Sweat vi­tal to body health

Di­a­betes can al­ter body odour

The Star Early Edition - - HEALTH - JI­NAN HARB

SWEAT smells bad, stains clothes and em­bar­rasses us in pub­lic. But it’s vi­tal to health, keep­ing our bod­ies cool dur­ing ex­er­cise, on a sunny day or when we eat cer­tain foods such as chilli.

We also pro­duce sweat when we feel under pres­sure, as part of our stress re­sponse.

Here, the ex­perts re­veal the lat­est un­der­stand­ing about sweat’s role in health and how to keep it under con­trol.


We have nearly four mil­lion sweat glands in our skin which pro­duce up to 25ml of sweat an hour to reg­u­late our body tem­per­a­ture, this can rise to two to four litres an hour dur­ing ex­er­cise, says Ge­orge Havenith, a pro­fes­sor of en­vi­ron­men­tal phys­i­ol­ogy and er­gonomics at Lough­bor­ough Univer­sity.

Al­most two mil­lion peo­ple in the UK suf­fer from ex­ces­sive sweat­ing or hy­per­hidro­sis. They can’t func­tion nor­mally: they have to change their shirt every hour or can’t shake hands with peo­ple, says Dr An­ton Alexan­droff, a con­sul­tant der­ma­tol­o­gist at the Univer­sity Hos­pi­tals of Le­ices­ter NHS Trust.

We’re los­ing mois­ture through our skin all the time, but don’t no­tice be­cause the air makes most of the liq­uid evap­o­rate quickly, says Havenith.

“Peo­ple who say they don’t sweat are wrong,” he adds. If we didn’t sweat, we would col­lapse and die half-an-hour into a run as our body tem­per­a­ture would rise too much.

The dif­fer­ence in sweat lev­els lies in how sweat is dis­trib­uted be­tween glands: some peo­ple feel it ex­ten­sively as it all comes out of one area, for ex­am­ple the fore­head.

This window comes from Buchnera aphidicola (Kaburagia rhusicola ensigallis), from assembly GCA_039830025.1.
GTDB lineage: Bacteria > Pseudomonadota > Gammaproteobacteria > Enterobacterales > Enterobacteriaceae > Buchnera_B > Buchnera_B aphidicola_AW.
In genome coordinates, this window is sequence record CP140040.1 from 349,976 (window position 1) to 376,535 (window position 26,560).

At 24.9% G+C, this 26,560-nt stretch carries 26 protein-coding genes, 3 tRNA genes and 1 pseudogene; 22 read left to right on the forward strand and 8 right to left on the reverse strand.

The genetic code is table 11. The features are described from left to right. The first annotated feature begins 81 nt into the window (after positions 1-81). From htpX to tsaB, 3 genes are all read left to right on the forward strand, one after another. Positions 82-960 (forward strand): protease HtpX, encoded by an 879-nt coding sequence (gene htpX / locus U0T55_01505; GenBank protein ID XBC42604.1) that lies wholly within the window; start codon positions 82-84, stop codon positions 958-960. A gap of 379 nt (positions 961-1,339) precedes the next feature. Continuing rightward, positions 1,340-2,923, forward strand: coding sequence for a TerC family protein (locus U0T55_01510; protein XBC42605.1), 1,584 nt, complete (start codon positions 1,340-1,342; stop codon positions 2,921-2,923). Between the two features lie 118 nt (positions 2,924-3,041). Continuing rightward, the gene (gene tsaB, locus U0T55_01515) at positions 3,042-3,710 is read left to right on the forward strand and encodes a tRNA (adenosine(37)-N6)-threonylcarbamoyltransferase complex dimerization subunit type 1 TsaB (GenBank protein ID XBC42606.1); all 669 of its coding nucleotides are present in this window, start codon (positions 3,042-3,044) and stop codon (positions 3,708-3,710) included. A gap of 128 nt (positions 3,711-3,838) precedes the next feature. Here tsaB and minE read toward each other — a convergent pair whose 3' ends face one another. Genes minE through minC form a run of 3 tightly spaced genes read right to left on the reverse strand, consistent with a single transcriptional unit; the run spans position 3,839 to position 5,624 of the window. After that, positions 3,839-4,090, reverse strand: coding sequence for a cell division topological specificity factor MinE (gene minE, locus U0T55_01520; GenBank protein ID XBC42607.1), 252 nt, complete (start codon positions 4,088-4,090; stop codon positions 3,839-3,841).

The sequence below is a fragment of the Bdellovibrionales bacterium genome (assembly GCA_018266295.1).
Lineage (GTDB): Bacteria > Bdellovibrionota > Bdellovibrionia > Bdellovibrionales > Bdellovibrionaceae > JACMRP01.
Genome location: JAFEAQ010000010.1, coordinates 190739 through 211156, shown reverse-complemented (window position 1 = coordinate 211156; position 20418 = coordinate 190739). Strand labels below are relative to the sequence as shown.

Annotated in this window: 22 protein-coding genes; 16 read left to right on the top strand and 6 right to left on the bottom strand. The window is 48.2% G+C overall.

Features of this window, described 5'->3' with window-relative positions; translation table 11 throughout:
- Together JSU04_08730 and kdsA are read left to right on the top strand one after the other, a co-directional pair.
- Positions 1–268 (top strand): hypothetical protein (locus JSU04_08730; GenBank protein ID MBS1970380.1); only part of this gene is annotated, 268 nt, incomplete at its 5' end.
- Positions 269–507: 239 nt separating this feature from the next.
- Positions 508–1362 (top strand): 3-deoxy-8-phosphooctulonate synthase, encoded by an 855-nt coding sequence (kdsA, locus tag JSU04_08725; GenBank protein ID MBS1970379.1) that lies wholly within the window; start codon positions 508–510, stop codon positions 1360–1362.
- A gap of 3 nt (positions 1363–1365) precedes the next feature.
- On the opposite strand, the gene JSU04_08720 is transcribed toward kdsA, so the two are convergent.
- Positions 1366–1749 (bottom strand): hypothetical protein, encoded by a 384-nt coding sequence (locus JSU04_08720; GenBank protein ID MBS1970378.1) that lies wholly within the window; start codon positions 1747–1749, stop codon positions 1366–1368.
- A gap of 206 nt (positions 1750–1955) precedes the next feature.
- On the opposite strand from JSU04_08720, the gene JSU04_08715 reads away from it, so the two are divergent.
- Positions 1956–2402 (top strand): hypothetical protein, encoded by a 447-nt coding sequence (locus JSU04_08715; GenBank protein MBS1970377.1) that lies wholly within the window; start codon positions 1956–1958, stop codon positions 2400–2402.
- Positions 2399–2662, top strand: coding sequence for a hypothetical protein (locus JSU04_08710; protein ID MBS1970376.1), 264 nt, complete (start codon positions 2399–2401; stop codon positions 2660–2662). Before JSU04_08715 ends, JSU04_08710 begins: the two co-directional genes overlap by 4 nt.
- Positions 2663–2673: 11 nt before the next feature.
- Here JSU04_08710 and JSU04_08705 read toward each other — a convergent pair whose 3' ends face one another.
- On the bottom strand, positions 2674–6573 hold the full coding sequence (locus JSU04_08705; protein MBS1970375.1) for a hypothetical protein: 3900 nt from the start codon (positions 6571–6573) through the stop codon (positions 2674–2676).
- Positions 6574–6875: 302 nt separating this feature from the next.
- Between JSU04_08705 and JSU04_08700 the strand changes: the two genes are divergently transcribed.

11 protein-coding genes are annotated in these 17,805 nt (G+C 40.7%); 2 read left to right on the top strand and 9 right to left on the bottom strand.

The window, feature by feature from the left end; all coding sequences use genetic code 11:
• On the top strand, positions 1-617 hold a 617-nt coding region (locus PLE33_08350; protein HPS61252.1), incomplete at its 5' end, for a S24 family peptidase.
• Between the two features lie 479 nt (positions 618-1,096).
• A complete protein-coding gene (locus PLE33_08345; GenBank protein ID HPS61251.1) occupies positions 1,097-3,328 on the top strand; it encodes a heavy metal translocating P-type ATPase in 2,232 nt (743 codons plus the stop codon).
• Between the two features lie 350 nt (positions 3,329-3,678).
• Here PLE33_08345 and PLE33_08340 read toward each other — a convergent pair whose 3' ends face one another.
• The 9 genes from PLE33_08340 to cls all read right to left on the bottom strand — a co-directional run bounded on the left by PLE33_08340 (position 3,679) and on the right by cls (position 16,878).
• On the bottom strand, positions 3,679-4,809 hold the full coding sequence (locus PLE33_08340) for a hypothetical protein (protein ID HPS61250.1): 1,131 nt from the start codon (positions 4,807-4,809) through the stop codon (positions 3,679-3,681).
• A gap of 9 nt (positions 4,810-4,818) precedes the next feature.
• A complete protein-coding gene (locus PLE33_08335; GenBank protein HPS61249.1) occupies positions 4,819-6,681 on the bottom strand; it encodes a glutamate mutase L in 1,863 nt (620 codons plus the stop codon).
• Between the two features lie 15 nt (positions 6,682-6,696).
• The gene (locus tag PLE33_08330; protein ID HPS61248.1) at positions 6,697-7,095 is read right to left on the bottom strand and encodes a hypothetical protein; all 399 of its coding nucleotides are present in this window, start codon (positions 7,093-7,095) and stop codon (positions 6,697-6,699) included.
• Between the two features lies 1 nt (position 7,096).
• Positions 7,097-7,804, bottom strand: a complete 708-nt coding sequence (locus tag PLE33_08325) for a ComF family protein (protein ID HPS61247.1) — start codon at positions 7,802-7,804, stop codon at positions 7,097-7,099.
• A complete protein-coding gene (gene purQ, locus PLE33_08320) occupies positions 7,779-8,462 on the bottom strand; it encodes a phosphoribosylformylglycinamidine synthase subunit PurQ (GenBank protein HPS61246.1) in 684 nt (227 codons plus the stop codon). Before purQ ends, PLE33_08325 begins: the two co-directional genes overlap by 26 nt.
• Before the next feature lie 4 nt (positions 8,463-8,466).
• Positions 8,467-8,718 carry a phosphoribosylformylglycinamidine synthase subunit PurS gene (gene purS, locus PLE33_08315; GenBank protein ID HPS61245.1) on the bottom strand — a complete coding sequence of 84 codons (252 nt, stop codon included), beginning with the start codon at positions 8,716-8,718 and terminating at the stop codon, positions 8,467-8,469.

“In peo­ple who say they don’t sweat, the per­spi­ra­tion is just more evenly dis­trib­uted across glands, so doesn’t build up a layer of liq­uid that they no­tice,” he ex­plains.

We pro­duce two types of sweat: the watery sweat that cools us down, and an oily liq­uid that may be linked to sex­ual at­trac­tion.

Cool­ing sweat is pro­duced by the ec­crine glands, found just under the skin all over the body. When our body heats up, the hy­po­thal­a­mus, the tem­per­a­ture cen­tre of the brain, in­structs these glands to pro­duce sweat: this evap­o­rates on the skin, tak­ing heat from our bod­ies.

“We pro­duce seven times more watery sweat than the oily kind be­cause of its role in pro­tect­ing us from over­heat­ing,” says Dr Jus­tine Hex­tall, a con­sul­tant der­ma­tol­o­gist at West­ern Sus­sex Hos­pi­tals.

This sweat is pro­duced by fil­ter­ing fluid in the ec­crine glands. Salts are ex­tracted back into the blood if they are needed and the re­main­ing salty liq­uid passes out as a fluid onto the skin, ex­plains